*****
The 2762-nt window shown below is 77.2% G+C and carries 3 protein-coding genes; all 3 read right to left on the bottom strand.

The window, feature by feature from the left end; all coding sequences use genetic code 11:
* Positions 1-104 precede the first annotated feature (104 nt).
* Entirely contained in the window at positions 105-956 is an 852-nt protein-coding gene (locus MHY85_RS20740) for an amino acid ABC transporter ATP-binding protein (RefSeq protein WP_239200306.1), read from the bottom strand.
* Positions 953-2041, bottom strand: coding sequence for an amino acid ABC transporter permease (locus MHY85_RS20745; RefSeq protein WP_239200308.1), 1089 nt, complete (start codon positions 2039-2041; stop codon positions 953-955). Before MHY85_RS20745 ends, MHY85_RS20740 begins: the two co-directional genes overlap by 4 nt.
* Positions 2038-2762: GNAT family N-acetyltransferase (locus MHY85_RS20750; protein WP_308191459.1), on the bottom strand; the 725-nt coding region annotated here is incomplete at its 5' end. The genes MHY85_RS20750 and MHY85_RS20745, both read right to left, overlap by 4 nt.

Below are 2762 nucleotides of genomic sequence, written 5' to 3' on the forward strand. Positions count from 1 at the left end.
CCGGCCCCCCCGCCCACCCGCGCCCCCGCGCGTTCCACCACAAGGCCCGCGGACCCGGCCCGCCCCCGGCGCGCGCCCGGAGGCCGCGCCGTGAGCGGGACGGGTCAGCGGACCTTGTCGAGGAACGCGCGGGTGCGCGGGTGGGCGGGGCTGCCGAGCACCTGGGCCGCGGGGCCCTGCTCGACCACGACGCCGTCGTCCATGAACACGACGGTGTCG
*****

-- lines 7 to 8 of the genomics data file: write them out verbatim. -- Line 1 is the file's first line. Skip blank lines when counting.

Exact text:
Below are 2762 nucleotides of genomic sequence, written 5' to 3' on the forward strand. Positions count from 1 at the left end.
CCGGCCCCCCCGCCCACCCGCGCCCCCGCGCGTTCCACCACAAGGCCCGCGGACCCGGCCCGCCCCCGGCGCGCGCCCGGAGGCCGCGCCGTGAGCGGGACGGGTCAGCGGACCTTGTCGAGGAACGCGCGGGTGCGCGGGTGGGCGGGGCTGCCGAGCACCTGGGCCGCGGGGCCCTGCTCGACCACGACGCCGTCGTCCATGAACACGACGGTGTCG